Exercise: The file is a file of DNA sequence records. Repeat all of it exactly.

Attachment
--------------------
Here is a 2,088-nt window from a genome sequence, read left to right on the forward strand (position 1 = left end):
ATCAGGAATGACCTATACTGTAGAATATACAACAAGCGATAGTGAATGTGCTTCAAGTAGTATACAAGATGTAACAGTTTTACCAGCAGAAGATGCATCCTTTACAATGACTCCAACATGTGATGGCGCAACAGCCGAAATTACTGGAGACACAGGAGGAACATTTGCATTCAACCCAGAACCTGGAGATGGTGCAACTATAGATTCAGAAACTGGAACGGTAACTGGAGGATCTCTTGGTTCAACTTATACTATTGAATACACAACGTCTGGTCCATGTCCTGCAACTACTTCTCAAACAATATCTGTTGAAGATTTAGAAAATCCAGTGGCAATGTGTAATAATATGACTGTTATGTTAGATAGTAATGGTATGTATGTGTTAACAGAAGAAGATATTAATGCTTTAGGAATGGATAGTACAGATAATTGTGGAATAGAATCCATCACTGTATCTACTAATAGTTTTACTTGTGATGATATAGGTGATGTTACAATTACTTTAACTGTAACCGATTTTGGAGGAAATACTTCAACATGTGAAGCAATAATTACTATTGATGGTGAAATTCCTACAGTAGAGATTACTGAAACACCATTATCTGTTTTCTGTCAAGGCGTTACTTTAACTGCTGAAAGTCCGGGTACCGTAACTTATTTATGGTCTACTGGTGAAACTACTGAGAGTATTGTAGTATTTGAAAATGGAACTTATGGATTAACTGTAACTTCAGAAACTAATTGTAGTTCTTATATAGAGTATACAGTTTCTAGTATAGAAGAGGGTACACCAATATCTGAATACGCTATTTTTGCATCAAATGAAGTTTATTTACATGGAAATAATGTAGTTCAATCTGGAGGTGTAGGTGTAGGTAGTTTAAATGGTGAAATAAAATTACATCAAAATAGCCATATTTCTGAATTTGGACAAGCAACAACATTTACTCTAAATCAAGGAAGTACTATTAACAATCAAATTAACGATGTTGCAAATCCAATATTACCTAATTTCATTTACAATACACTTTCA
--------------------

Here is a 2,088-nt window from a genome sequence, read left to right on the forward strand (position 1 = left end):
ATCAGGAATGACCTATACTGTAGAATATACAACAAGCGATAGTGAATGTGCTTCAAGTAGTATACAAGATGTAACAGTTTTACCAGCAGAAGATGCATCCTTTACAATGACTCCAACATGTGATGGCGCAACAGCCGAAATTACTGGAGACACAGGAGGAACATTTGCATTCAACCCAGAACCTGGAGATGGTGCAACTATAGATTCAGAAACTGGAACGGTAACTGGAGGATCTCTTGGTTCAACTTATACTATTGAATACACAACGTCTGGTCCATGTCCTGCAACTACTTCTCAAACAATATCTGTTGAAGATTTAGAAAATCCAGTGGCAATGTGTAATAATATGACTGTTATGTTAGATAGTAATGGTATGTATGTGTTAACAGAAGAAGATATTAATGCTTTAGGAATGGATAGTACAGATAATTGTGGAATAGAATCCATCACTGTATCTACTAATAGTTTTACTTGTGATGATATAGGTGATGTTACAATTACTTTAACTGTAACCGATTTTGGAGGAAATACTTCAACATGTGAAGCAATAATTACTATTGATGGTGAAATTCCTACAGTAGAGATTACTGAAACACCATTATCTGTTTTCTGTCAAGGCGTTACTTTAACTGCTGAAAGTCCGGGTACCGTAACTTATTTATGGTCTACTGGTGAAACTACTGAGAGTATTGTAGTATTTGAAAATGGAACTTATGGATTAACTGTAACTTCAGAAACTAATTGTAGTTCTTATATAGAGTATACAGTTTCTAGTATAGAAGAGGGTACACCAATATCTGAATACGCTATTTTTGCATCAAATGAAGTTTATTTACATGGAAATAATGTAGTTCAATCTGGAGGTGTAGGTGTAGGTAGTTTAAATGGTGAAATAAAATTACATCAAAATAGCCATATTTCTGAATTTGGACAAGCAACAACATTTACTCTAAATCAAGGAAGTACTATTAACAATCAAATTAACGATGTTGCAAATCCAATATTACCTAATTTCATTTACAATACACTTTCA